Analytical Biochemistry | December 2023
Tianhui Maria Ma (a), Richard H. Huang (a), Valerie I. Collins (a), Mats Wikström (b), Dipanwita Batabyal (b)
(a) RedShift BioAnalytics, Inc., Boxborough, MA, 01719, United States
(b) Amgen Inc., Higher Order Structure, Attribute Sciences, Thousand Oaks, CA, 91320, United States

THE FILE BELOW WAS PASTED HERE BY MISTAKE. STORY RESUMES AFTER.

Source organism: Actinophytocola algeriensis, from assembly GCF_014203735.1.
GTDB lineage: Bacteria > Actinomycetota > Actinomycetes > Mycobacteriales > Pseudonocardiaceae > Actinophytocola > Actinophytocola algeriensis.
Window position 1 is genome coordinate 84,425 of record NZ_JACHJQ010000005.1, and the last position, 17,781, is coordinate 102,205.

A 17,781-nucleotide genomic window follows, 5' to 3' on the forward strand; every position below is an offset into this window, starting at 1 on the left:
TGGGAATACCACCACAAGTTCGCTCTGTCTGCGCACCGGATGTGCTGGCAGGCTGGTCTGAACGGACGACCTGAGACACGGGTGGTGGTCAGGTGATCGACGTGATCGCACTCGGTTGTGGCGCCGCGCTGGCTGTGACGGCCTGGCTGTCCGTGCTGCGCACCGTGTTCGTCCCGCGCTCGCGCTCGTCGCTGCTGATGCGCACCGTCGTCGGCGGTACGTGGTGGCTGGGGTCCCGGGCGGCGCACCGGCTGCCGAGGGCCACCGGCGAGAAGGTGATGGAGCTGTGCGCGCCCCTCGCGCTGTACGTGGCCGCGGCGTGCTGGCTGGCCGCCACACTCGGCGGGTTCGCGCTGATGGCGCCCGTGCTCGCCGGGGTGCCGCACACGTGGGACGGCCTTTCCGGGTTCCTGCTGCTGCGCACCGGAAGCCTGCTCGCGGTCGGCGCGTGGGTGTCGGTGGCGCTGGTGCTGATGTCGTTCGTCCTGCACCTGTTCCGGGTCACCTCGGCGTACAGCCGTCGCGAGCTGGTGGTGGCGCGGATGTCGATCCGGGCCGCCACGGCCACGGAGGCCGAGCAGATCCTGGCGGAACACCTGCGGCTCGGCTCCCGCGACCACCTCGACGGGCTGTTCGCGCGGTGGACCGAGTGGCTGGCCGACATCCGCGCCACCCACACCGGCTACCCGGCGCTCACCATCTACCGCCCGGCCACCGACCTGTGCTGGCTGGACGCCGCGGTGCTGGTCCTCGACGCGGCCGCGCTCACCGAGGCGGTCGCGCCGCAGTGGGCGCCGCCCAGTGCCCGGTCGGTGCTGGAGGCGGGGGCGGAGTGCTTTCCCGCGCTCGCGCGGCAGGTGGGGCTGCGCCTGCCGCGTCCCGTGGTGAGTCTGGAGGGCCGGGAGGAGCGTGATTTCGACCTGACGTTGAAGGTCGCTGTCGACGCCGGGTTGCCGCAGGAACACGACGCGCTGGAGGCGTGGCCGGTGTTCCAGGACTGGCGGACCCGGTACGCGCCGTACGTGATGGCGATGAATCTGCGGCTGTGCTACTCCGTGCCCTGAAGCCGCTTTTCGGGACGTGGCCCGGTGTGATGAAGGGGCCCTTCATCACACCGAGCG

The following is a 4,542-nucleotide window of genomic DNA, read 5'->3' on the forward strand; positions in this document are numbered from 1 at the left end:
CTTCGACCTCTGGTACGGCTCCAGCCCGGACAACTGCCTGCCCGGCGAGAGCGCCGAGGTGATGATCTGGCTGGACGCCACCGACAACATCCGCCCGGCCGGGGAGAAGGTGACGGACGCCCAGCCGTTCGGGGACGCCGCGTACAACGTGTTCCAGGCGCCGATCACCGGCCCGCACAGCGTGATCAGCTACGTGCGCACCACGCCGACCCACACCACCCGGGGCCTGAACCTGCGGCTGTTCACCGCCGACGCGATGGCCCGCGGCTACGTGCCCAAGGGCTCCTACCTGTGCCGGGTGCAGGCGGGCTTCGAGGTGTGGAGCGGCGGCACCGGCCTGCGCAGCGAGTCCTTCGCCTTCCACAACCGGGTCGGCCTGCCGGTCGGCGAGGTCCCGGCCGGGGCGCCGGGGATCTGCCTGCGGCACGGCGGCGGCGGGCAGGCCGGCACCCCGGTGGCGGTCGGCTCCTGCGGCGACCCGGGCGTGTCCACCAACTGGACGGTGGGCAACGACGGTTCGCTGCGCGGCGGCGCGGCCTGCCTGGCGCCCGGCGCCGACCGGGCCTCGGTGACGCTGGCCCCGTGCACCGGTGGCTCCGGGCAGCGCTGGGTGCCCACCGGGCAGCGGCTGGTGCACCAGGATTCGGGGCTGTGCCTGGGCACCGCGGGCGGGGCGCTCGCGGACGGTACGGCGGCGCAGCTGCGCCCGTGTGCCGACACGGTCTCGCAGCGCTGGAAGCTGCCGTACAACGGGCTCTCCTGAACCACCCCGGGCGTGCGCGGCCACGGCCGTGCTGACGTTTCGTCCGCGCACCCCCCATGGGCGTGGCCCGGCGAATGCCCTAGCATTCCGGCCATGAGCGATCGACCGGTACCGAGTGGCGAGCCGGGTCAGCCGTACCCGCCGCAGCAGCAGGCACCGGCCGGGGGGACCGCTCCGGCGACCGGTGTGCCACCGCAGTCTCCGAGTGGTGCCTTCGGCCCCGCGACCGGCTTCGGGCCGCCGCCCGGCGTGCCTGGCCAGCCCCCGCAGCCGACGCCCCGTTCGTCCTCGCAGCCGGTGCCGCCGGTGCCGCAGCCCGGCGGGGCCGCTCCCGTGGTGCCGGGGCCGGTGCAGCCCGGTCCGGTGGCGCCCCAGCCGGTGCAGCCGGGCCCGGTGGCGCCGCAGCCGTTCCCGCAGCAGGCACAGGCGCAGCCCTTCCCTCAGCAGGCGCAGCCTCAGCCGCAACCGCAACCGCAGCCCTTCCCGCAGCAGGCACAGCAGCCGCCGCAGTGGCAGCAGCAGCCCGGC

The higher order structure (HOS) of a protein is vital to its function and activity, making it a critical component in the development of protein-based therapeutics. Characterization of HOS can be performed using various biophysical techniques, but many of these methods have limitations such as low throughput, complicated workflow, narrow concentration range, and low sensitivity. Microfluidic Modulation Spectroscopy (MMS) is an emerging technology that addresses these limitations, offering high sensitivity and automated analysis for protein secondary structure. This study evaluates and compares the different well plate formats and scan modes of two MMS instruments. The newer Apollo system features a high throughput 96-well plate format and sweep scan mode that allows a 50% reduction in sample volume consumption and measurement time compared to the previous system. By measuring two proteins with drastically different secondary structures, the results demonstrated that the measurements were highly repeatable (>99% repeatability by area of overlap) regardless of the well plate formats or the scan modes. The limit of quantitation (LOQ) for determining structural impurity using the sweep scan mode was 3.2% and significantly better than that of FTIR at 23% from previous studies. This work highlighted the advancement of MMS as a highly sensitive technique to detect small changes of protein structures due to aggregation or misfolding.